all paid by the BBC fee.

The viewers are meek and they’re lowly.
They’re minding their p’s and q’s
enjoying their moment of limelight
For which they’ve all paid their dues.
Save one, who proves to be different,
who will not play the game,
“Do you know what you people cost me?
“You leeches are all the same!!”

The presenters’ smiles freeze in horror,
the producers’ face turned to white.
A viewer not playing the game here?
Are they really hearing this right?
The producer returns to his senses,
he motions to “pull out the plug,”
But some lowly unpaid intern,
refuses to pull out the rug.

” I won’t be watching your programmes,
which you offer with so much pride,
and neither will my old lady,
’cause you banged her up inside!
We never watch Panorama,
and the kids don’t like CBeebies,
so we never bought your “licence”
cause we only watch ITV.

“We never go shoplifting.
When we want something – we pay-
But we never watch your damn programes
though the court didn’t see it that way.
And as for your Strictly Come Dancing
with frocks at three thousand a throw,
what do they know of “austerity”
who no “austerity” know?”

“You offered us Alex Porlizzi
whose grandfathe once owned the Ritz:
she spent hundreds of pounds wrapping presents
– it didn’t half get on me nerves.
Then Armstrong and Coren drank Bollinger,
cocktails, and Chateau Musar,
my Chardonay thought it disgusting
but that didn’t get her too far.”

“My kids don’t have nothing this Christmas,
while you’re overpaid to “present”,
they stare through the glass of the tele,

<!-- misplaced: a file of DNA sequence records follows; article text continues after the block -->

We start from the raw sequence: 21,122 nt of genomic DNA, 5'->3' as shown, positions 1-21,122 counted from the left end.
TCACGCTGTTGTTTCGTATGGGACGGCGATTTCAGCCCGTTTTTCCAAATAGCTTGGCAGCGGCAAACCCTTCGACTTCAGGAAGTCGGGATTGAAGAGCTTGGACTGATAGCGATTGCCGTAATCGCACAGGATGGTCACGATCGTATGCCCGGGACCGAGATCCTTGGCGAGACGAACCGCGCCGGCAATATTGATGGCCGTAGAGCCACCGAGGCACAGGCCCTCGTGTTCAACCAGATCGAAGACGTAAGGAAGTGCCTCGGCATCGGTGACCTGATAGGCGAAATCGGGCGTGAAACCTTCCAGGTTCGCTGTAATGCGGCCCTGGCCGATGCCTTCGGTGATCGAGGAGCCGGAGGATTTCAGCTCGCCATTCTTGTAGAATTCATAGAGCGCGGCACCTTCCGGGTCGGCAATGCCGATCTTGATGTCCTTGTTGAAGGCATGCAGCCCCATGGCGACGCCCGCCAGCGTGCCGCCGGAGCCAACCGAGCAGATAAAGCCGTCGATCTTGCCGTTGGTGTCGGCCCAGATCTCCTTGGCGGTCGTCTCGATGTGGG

at the lives of the top one per cent”.
Nigella, I grant is an eyeful,
but she’s nothing like normal folk,
who’ll never make one of her trifles
and can’t afford gammon with coke.

“Now I understand criminal records,
and I know whose a crook,
and I know Chardoney ain’t one,
– at least – not in my book.”
Lord Patten he choked and he spluttered
from the back of a chauffeured Jag
“These paycheques and pensions don’t pay for themselves!”
( The cat had been let out the bag).

“Get me to BBC Central”
he cried with a deep purple face,
” We must stop this truth from emerging!”
but the caller continued his case.
“There’s ‘undreds of thousands of folk just like us
paying fines and sitting in jail,
while you pay out “undreds of thousands of pounds
To cheer up  your mates when they fail.”

“So enjoy your Christmas dinners.
Don’t mind us in the least.
Just think of the kids in the underclass.
as you’re eating your Christmas feast,
and whilst you’re counting  your blessings
In your smug celebrity way,
just remember who’s paying the price-
Think of us on Christmas Day!”

The celebrities faces were ashen,
They’d never considered the facts
They’d never connected the source of their wealth
To the victims of the tax
They had all lost their sense of proportion
mixing only with millionaires
who cheerfully pocket the money
regardless of poor peoples cares.

The intern in charge of the fader,
let the caller speak to the end,
The glitz all around him had faded
and he looked on the man as a friend.
He secretly knew that the caller and he
were actually in the same boat,
so he proudly walked from the studio
and smiled as he collected his coat.